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Manchin town hall sees large turnout in Charleston

CHARLESTON, W.Va. — U.S. Sen. Joe Manchin had a large turnout Thursday for a town hall meeting on the Iran nuclear deal, as many residents showed up at the University of Charleston to oppose the deal.

Manchin claimed to be on the fence on where he stands on President Obama’s deal, beginning the forum in Riggleman Hall by saying “As the good Lord as my witness, I am truly undecided.” Many wore t-shirts, buttons and carried signs reading “We Need A Better Deal.”

Manchin thought hearing out public concerns was important but said they wouldn’t be the main factor in how he votes.

“I want to make a decision based on the facts,” he said. “If I’m going to Washington to make political decisions on what’s good for me and my political posturing, I don’t think that’s what you elected me to do.”

Rabbi Victor Urecki , who opposed the deal along with many in the Jewish community who attended the meeting, was encouraged by the large turnout.

“The Senator should understand how important this is to us. We know he is listening carefully to the people of West Virginia,” Urecki said. “I think a strong showing here indicates what West Virginians are thinking.”

Manchin indicated that he would be the first to vote for a war if Iran ever did procure a nuclear weapon to use against the United States and Israel. A key aspect to him was not only the deal, but also being able to enforce the deal.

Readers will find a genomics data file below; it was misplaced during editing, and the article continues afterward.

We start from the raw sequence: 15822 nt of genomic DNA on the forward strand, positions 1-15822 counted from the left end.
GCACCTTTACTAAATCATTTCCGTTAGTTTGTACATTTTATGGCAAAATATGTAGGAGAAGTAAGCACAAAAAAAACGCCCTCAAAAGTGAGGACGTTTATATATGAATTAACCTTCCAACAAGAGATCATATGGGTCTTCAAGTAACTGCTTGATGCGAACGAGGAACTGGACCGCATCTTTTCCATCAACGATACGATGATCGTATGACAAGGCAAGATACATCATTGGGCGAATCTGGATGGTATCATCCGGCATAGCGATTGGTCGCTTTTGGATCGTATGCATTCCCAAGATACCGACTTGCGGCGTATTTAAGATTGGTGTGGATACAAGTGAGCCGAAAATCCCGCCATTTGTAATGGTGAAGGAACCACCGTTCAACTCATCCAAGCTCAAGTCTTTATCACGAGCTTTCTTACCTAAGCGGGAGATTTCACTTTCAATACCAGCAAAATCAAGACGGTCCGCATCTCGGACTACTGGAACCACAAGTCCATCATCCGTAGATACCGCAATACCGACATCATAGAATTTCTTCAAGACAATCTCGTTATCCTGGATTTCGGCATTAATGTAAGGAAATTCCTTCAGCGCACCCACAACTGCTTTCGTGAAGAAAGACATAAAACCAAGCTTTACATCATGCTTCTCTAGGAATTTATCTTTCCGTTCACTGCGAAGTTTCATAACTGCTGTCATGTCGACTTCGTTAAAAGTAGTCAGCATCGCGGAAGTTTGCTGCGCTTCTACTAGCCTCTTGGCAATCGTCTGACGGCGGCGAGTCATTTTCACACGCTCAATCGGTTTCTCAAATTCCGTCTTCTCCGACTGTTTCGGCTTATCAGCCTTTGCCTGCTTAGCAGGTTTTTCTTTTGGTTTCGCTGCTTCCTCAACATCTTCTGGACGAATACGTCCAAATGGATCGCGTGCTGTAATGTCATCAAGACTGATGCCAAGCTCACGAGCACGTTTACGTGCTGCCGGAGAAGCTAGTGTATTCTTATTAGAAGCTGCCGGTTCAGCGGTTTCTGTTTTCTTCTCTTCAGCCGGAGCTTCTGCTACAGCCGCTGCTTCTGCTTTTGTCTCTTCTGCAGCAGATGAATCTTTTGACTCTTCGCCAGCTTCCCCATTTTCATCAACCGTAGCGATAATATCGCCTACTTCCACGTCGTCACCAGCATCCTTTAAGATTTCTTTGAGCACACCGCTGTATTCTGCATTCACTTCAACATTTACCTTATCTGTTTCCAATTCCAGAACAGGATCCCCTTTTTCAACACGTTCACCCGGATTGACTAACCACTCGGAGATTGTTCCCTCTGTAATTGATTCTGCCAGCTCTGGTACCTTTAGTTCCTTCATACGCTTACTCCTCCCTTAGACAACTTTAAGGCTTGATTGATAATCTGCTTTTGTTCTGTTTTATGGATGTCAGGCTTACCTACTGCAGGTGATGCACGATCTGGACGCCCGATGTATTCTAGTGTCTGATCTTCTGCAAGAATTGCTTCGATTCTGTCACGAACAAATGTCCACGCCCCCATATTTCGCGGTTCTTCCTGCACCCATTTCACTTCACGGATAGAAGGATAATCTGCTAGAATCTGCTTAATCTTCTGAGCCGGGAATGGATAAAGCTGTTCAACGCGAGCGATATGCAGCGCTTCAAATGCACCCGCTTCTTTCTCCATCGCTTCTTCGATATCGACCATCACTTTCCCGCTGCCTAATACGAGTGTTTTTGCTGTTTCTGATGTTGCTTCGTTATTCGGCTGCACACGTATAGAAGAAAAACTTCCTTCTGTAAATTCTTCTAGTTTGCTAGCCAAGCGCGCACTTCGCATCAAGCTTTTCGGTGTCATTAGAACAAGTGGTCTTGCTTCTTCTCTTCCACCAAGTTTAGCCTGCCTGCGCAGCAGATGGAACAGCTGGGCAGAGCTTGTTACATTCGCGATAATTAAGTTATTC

“If we do a deal in good faith and it doesn’t work, and (the deal) is violated by the Iranians, are we committed to do everything humanly possible to make them honor it or pay a horrific price for not honoring the deal?,” he asked.

Manchin was also unsure as the whether the United States main allies would stand behind the Americans if the deal were approved.

“Will they stick with us? Will United Kingdom, France, Germany…? Russia and China both have been part of this negotiation on this agreement,” he explained. “Because they have one thing in common with the United States: the world is better off if Iran never has a nuclear weapon.”

Manchin said he expects to make his decision by early next week, and also said that West Virginia residents would be the first to know what he decides. He thought the town hall format was a success.

“It was a good dialogue and people were very respectful. We had both sides; you heard both sides. I’ve got to digest all of this and make a decision,” the senator said.

Manchin’s “no” vote would be one of several Democratic votes needed in Congress to attempt to overturn the president’s deal. Obama has said he would veto any measure blocking the agreement, which would require a two-thirds vote in Congress to override.





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